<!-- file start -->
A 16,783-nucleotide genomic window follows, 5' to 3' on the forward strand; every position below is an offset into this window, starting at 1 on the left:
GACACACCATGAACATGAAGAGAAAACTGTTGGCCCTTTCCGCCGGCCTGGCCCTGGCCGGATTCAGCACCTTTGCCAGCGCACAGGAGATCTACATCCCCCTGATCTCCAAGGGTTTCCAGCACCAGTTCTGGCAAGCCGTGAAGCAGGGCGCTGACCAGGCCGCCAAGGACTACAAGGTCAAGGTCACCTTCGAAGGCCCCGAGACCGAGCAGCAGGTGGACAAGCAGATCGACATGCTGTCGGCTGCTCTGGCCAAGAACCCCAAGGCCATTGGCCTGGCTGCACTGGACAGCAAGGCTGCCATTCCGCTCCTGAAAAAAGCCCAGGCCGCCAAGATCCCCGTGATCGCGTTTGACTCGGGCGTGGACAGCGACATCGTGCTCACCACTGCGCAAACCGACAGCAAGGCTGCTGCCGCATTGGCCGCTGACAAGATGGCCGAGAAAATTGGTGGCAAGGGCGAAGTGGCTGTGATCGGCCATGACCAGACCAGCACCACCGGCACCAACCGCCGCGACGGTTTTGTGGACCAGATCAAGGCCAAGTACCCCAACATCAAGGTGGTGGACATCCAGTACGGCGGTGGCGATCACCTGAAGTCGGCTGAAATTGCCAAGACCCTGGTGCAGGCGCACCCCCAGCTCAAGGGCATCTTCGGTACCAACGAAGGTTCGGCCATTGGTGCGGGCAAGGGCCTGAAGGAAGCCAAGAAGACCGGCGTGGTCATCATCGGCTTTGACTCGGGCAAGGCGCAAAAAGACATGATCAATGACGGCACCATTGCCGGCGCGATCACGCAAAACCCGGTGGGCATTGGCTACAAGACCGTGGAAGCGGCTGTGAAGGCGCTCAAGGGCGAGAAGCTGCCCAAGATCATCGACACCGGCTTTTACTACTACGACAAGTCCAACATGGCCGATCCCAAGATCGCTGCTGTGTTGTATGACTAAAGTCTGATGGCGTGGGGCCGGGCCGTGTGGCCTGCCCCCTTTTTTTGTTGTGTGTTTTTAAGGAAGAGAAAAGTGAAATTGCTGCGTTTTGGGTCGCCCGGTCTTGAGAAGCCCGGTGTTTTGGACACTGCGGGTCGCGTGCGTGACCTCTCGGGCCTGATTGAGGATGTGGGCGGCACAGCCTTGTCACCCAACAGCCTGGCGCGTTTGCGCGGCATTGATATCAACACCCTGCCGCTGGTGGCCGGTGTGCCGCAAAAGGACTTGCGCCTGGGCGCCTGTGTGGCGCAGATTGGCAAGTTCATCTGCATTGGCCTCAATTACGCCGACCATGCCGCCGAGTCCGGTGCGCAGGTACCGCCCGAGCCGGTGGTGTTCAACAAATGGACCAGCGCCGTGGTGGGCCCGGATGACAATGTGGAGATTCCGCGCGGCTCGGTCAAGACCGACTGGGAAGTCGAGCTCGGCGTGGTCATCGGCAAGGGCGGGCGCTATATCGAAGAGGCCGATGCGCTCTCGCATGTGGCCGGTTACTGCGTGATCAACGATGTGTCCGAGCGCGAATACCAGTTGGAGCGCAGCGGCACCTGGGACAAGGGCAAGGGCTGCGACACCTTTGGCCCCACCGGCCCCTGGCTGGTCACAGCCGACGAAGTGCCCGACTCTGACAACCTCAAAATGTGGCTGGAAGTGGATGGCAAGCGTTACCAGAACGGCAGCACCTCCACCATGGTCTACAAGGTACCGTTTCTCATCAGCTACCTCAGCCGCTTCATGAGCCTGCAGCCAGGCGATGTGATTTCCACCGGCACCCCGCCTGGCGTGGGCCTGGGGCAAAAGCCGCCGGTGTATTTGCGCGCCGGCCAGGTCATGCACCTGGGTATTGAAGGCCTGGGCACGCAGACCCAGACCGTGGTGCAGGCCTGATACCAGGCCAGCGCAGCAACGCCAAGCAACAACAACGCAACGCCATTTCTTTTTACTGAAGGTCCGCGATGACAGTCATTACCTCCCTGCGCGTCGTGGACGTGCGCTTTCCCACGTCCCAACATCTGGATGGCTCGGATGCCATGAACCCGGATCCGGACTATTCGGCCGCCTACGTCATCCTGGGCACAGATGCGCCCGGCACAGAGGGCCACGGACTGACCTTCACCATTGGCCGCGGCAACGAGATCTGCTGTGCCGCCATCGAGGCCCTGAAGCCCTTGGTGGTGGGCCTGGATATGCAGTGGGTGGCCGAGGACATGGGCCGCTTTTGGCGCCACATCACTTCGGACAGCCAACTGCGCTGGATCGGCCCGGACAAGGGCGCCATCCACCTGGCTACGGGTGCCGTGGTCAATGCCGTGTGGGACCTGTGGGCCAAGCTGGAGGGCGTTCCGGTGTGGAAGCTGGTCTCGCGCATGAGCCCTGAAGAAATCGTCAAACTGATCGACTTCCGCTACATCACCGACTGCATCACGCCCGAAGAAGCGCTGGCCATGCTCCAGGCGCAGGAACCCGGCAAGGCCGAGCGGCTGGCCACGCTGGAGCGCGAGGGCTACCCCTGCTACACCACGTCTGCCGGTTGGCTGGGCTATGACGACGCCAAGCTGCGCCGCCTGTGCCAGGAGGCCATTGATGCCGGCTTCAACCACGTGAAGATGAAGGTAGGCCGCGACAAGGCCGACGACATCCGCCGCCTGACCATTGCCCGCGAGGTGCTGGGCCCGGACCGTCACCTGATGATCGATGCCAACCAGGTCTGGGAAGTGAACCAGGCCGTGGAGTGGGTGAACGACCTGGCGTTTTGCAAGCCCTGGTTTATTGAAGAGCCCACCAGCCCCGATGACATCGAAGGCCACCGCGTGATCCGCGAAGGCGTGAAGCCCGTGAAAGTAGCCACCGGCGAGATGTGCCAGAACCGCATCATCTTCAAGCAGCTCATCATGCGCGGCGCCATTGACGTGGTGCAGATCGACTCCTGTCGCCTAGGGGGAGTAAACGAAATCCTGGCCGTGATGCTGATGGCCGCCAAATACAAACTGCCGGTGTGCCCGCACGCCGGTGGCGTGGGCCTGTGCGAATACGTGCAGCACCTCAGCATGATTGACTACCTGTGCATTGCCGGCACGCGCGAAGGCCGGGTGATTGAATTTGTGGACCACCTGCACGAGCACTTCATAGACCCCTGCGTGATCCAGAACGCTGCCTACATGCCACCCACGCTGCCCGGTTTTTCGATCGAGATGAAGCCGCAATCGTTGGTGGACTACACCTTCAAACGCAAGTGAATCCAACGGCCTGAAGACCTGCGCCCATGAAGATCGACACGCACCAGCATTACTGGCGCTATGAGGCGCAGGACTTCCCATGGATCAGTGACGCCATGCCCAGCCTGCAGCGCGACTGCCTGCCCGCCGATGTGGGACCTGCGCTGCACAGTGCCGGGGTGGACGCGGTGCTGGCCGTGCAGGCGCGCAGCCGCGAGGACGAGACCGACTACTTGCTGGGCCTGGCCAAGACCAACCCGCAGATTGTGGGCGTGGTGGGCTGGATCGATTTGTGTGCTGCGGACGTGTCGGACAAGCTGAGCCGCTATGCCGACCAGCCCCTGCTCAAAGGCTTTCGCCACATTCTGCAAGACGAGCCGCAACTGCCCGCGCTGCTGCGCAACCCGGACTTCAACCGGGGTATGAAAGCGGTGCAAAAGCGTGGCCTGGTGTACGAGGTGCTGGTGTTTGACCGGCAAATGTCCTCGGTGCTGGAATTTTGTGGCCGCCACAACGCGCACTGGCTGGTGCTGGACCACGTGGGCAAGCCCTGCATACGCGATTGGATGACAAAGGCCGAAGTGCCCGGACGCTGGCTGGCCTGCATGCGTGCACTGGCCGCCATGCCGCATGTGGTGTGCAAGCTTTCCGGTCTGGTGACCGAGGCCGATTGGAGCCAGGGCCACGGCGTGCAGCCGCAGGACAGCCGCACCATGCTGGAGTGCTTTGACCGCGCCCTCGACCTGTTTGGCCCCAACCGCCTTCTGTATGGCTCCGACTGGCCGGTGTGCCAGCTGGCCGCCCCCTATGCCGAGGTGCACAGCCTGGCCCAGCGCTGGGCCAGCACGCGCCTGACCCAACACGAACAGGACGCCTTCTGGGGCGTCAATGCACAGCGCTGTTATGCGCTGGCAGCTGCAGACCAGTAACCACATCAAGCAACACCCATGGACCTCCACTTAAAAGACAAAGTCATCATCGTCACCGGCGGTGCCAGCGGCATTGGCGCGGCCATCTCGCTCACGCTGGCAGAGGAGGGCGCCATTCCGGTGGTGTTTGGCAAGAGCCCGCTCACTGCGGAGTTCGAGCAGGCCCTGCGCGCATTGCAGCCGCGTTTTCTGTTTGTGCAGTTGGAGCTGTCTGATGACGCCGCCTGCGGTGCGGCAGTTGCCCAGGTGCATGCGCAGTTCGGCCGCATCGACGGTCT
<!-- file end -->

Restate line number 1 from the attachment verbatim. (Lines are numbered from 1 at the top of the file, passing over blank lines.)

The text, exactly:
A 16,783-nucleotide genomic window follows, 5' to 3' on the forward strand; every position below is an offset into this window, starting at 1 on the left: